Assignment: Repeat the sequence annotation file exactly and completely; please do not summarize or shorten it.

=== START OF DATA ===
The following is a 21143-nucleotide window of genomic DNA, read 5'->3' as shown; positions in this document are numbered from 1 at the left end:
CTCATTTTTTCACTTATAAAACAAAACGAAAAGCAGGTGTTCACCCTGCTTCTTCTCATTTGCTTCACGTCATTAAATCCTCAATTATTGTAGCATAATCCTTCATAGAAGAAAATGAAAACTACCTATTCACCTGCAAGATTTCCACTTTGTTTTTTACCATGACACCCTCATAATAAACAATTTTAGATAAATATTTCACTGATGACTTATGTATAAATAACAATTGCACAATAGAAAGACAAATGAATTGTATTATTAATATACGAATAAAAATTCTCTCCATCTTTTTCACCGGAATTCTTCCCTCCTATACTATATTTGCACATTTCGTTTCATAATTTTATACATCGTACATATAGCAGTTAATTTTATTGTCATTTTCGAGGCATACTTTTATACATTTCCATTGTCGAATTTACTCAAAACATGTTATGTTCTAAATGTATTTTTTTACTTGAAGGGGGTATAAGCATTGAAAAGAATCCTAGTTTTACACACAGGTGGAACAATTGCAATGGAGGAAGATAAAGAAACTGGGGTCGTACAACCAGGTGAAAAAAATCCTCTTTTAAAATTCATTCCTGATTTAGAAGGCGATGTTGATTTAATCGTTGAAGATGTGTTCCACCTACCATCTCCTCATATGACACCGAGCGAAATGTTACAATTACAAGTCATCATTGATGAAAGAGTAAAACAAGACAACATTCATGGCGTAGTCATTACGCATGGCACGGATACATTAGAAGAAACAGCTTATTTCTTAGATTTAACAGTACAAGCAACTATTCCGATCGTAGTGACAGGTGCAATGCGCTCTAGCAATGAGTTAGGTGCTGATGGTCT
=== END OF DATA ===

The following is a 21143-nucleotide window of genomic DNA, read 5'->3' as shown; positions in this document are numbered from 1 at the left end:
CTCATTTTTTCACTTATAAAACAAAACGAAAAGCAGGTGTTCACCCTGCTTCTTCTCATTTGCTTCACGTCATTAAATCCTCAATTATTGTAGCATAATCCTTCATAGAAGAAAATGAAAACTACCTATTCACCTGCAAGATTTCCACTTTGTTTTTTACCATGACACCCTCATAATAAACAATTTTAGATAAATATTTCACTGATGACTTATGTATAAATAACAATTGCACAATAGAAAGACAAATGAATTGTATTATTAATATACGAATAAAAATTCTCTCCATCTTTTTCACCGGAATTCTTCCCTCCTATACTATATTTGCACATTTCGTTTCATAATTTTATACATCGTACATATAGCAGTTAATTTTATTGTCATTTTCGAGGCATACTTTTATACATTTCCATTGTCGAATTTACTCAAAACATGTTATGTTCTAAATGTATTTTTTTACTTGAAGGGGGTATAAGCATTGAAAAGAATCCTAGTTTTACACACAGGTGGAACAATTGCAATGGAGGAAGATAAAGAAACTGGGGTCGTACAACCAGGTGAAAAAAATCCTCTTTTAAAATTCATTCCTGATTTAGAAGGCGATGTTGATTTAATCGTTGAAGATGTGTTCCACCTACCATCTCCTCATATGACACCGAGCGAAATGTTACAATTACAAGTCATCATTGATGAAAGAGTAAAACAAGACAACATTCATGGCGTAGTCATTACGCATGGCACGGATACATTAGAAGAAACAGCTTATTTCTTAGATTTAACAGTACAAGCAACTATTCCGATCGTAGTGACAGGTGCAATGCGCTCTAGCAATGAGTTAGGTGCTGATGGTCT